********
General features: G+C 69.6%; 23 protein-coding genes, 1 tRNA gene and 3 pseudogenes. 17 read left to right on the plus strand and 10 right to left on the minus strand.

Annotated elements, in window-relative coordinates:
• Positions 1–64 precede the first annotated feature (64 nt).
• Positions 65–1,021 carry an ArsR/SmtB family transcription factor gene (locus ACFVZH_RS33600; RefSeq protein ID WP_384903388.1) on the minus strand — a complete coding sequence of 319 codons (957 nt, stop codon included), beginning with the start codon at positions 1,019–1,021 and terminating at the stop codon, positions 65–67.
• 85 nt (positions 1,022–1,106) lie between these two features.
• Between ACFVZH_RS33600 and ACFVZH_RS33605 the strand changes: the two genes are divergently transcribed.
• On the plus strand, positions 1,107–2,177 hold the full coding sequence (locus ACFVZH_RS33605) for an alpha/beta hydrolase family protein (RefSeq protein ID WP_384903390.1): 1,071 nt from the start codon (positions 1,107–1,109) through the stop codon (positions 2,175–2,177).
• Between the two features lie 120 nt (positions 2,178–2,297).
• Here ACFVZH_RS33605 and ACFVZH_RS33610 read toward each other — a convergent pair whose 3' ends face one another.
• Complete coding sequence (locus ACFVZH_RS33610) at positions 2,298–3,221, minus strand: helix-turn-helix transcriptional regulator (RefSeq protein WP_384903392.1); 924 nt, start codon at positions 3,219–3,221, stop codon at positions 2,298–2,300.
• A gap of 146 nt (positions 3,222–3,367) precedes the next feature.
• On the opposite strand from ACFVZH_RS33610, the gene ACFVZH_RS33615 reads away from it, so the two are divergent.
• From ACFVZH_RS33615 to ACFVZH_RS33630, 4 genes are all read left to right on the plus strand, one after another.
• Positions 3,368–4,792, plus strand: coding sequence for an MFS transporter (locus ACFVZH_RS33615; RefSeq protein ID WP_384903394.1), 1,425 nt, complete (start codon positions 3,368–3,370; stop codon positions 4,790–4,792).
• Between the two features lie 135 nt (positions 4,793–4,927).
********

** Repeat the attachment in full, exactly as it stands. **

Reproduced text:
General features: G+C 69.6%; 23 protein-coding genes, 1 tRNA gene and 3 pseudogenes. 17 read left to right on the plus strand and 10 right to left on the minus strand.

Annotated elements, in window-relative coordinates:
• Positions 1–64 precede the first annotated feature (64 nt).
• Positions 65–1,021 carry an ArsR/SmtB family transcription factor gene (locus ACFVZH_RS33600; RefSeq protein ID WP_384903388.1) on the minus strand — a complete coding sequence of 319 codons (957 nt, stop codon included), beginning with the start codon at positions 1,019–1,021 and terminating at the stop codon, positions 65–67.
• 85 nt (positions 1,022–1,106) lie between these two features.
• Between ACFVZH_RS33600 and ACFVZH_RS33605 the strand changes: the two genes are divergently transcribed.
• On the plus strand, positions 1,107–2,177 hold the full coding sequence (locus ACFVZH_RS33605) for an alpha/beta hydrolase family protein (RefSeq protein ID WP_384903390.1): 1,071 nt from the start codon (positions 1,107–1,109) through the stop codon (positions 2,175–2,177).
• Between the two features lie 120 nt (positions 2,178–2,297).
• Here ACFVZH_RS33605 and ACFVZH_RS33610 read toward each other — a convergent pair whose 3' ends face one another.
• Complete coding sequence (locus ACFVZH_RS33610) at positions 2,298–3,221, minus strand: helix-turn-helix transcriptional regulator (RefSeq protein WP_384903392.1); 924 nt, start codon at positions 3,219–3,221, stop codon at positions 2,298–2,300.
• A gap of 146 nt (positions 3,222–3,367) precedes the next feature.
• On the opposite strand from ACFVZH_RS33610, the gene ACFVZH_RS33615 reads away from it, so the two are divergent.
• From ACFVZH_RS33615 to ACFVZH_RS33630, 4 genes are all read left to right on the plus strand, one after another.
• Positions 3,368–4,792, plus strand: coding sequence for an MFS transporter (locus ACFVZH_RS33615; RefSeq protein ID WP_384903394.1), 1,425 nt, complete (start codon positions 3,368–3,370; stop codon positions 4,790–4,792).
• Between the two features lie 135 nt (positions 4,793–4,927).